You may have heard that you should limit sodium intake for babies. But what does that actually mean? Will 1 french fry do permanent damage? (no) Sodium is a nutrient that we all need, but salt tends to be in so many unexpected places. It’s more common to over-consume it.
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What does sodium do?
Our bodies NEED sodium to function. It’s used in nerve impulses, to contract and relax muscles, and maintain our fluid balance. Our kidneys are very important in regulating our sodium balance, but babies have immature kidneys. This is the main concern of very high levels of sodium for babies. It could put too much stress on their kidneys.
That being said, a little extra sodium now and then will probably not do irreparable harm. As with all things parenting, I generally recommend to be mindful of the sodium, but I don’t recommend tracking everything or stressing too much about it.
Another concern with salt intake is that your baby may develop a taste for very salty foods. Taste preferences are being developed in those first few years and if your baby gets used to very salty foods, they may find other foods quite bland. This could lead to excess sodium intake all through life.
Currently we don’t have enough research to establish a Recommended Dietary Allowance, so we have an Adequate Intake (AI) for sodium. The AI is the estimated intake assumed to be adequate in healthy individuals. For sodium, the AIs are:
|Age||Adequate Intake for Sodium(1)|
|0-6 months||110 mg|
|7-12 months||370 mg|
|1-3 years||800 mg|
|4-8 years||1000 mg|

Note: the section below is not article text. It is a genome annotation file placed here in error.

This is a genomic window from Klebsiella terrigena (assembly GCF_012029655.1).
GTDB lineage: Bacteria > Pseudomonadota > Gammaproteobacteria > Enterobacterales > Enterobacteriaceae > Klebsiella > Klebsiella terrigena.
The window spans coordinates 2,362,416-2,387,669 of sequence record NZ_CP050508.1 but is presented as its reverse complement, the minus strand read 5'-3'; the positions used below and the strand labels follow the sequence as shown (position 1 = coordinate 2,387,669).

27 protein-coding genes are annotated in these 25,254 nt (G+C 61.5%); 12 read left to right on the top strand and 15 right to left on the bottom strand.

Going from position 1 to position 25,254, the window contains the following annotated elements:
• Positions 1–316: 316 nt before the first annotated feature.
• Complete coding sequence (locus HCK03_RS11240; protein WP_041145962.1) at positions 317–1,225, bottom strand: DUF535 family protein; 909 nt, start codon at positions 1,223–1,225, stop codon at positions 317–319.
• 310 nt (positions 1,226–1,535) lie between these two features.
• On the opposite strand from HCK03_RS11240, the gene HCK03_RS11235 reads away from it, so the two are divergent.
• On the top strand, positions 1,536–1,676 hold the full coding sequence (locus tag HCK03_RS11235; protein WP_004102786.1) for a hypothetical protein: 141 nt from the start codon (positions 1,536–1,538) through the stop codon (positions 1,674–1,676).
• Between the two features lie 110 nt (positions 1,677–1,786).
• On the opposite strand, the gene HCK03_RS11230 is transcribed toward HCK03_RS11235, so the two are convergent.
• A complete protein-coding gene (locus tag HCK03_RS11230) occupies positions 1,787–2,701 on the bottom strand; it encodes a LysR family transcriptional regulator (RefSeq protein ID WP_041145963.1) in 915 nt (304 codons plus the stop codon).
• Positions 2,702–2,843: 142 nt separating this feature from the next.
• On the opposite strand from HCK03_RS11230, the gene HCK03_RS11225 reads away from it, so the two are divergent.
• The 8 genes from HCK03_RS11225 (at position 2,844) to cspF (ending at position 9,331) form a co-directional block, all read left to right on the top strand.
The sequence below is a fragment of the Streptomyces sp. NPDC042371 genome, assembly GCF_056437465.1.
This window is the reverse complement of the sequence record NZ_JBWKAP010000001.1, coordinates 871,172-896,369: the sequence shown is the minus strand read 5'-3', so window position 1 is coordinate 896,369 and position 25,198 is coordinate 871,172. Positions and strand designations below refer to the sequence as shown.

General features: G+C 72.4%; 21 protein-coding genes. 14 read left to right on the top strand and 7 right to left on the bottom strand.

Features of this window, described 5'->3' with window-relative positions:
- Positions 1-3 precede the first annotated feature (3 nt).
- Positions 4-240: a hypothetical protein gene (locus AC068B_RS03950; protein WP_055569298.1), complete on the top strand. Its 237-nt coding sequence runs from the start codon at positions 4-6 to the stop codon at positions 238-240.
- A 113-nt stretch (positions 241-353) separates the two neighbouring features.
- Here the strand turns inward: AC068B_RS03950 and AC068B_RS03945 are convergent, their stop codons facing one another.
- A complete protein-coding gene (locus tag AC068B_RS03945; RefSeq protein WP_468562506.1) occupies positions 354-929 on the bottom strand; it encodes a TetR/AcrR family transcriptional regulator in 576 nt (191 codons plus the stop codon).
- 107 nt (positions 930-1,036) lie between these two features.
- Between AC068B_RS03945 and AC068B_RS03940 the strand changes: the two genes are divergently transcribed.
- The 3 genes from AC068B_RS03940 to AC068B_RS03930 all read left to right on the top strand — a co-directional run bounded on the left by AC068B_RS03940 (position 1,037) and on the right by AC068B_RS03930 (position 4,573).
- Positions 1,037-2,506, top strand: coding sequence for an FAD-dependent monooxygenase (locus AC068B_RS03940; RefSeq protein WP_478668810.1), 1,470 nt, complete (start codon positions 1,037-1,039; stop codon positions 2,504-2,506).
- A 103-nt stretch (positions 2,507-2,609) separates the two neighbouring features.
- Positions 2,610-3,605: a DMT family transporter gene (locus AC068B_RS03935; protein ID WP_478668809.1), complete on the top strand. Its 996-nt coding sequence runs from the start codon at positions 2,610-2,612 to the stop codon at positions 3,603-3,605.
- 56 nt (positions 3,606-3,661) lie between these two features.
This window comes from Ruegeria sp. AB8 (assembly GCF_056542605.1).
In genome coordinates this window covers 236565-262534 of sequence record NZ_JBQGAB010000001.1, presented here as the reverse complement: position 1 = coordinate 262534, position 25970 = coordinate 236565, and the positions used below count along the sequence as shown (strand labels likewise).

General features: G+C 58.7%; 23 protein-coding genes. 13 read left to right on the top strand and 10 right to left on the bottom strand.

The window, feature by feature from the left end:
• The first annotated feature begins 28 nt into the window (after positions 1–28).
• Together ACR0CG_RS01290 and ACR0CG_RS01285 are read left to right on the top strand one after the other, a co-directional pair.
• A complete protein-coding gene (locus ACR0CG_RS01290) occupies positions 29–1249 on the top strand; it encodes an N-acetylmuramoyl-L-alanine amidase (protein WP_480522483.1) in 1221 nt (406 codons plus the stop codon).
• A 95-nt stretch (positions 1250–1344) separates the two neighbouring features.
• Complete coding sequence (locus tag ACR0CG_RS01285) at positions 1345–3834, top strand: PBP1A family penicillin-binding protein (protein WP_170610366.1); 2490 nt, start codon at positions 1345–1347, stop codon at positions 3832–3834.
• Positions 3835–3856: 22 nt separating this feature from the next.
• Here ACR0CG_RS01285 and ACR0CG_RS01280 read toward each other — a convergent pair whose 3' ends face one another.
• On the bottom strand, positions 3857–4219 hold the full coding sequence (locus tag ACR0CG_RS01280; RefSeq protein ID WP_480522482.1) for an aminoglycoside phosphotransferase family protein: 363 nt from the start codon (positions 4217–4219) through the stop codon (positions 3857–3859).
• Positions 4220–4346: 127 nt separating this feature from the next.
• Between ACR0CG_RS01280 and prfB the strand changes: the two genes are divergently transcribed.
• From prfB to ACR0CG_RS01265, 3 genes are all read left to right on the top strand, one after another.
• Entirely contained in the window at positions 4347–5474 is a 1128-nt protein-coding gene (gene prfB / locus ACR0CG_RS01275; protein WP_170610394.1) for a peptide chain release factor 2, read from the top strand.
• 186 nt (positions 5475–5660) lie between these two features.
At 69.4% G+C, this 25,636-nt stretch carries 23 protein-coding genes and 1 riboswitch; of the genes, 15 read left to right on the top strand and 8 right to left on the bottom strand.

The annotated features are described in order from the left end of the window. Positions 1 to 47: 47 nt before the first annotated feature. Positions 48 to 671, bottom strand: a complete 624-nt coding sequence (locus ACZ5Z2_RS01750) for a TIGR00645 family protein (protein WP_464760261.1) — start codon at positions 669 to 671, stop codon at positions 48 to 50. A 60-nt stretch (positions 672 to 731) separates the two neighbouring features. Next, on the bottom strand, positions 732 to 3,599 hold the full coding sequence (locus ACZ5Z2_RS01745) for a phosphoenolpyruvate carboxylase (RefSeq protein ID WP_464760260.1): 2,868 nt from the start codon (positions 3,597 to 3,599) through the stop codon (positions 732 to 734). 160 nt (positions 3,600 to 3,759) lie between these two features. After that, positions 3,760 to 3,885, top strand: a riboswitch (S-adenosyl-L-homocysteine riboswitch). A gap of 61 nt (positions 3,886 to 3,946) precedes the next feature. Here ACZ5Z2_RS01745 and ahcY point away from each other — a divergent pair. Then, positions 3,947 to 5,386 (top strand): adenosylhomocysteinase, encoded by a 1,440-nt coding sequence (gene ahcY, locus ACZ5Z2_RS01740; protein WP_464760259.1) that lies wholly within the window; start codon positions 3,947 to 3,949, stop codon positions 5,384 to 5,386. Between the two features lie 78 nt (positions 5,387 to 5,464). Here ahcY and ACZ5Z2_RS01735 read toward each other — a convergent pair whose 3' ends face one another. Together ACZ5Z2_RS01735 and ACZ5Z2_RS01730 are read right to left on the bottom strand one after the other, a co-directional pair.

The AI for 0-6 months is based on the amount of sodium a baby would be receiving via breast milk. Formula companies will replicate this. The nutrients in breast milk will vary from person to person and from feed to feed, but it is estimated that breast milk has about 5 mg sodium/ounce.
Hyponatremia (too little salt)
Hyponatremia is when there is too little salt in your blood. It is not common in kids under normal circumstances. One way kids will end up with hyponatremia is with improperly mixed formula. If you add too much water to your formula, hyponatremia can occur.
Hyponatremia can also occur in situations of chronic severe vomiting or diarrhea, such as Food Protein Induced Enterocolitis (FPIES) before diagnosis. If your child is having severe vomiting or diarrhea, talk with your doctor to see if electrolyte replacements are appropriate.
Signs and Symptoms
Common signs and symptoms of hyponatremia include nausea and vomiting, headache, confusion, loss of energy and fatigue, restlessness and irritability, muscle weakness or cramps, and seizures.
Common Sources of Sodium
Sodium is both naturally occurring and added to foods. In general, the more convenient a food is, the more likely there will be salt added to it. Frozen meals, restaurant meals, prepackaged meals, and canned foods all tend to be higher in sodium (plain frozen fruits and vegetables do not have added salt). You can look for lower sodium options when available or offer your baby smaller portions or an alternate choice.
Breads, cheeses, and many sauces will contain a lot of salt. One thing to keep in mind is the portion your child will be eating. Many babies aren’t eating an entire slice of bread (while many eat several). If your baby eats smaller portions naturally, they will not be getting as much sodium.
So how worried should you be?
Be aware that many foods contain sodium, but don’t stress too much about it. When you can opt for a lower sodium option, do so. You can rinse many canned foods to lower the sodium levels. Try to avoid adding additional salt when you cook at home. Know that after age 1, the AI doubles, so you can relax quite a bit.
Krystyn Parks is a Registered Dietitian and Lactation Consultant who specializes in feeding children. She has a Master’s Degree in Nutritional Science from California State University Long Beach. She is an International Board Certified Lactation Consultant and has been registered with the Commission on Dietetic Registration since 2013.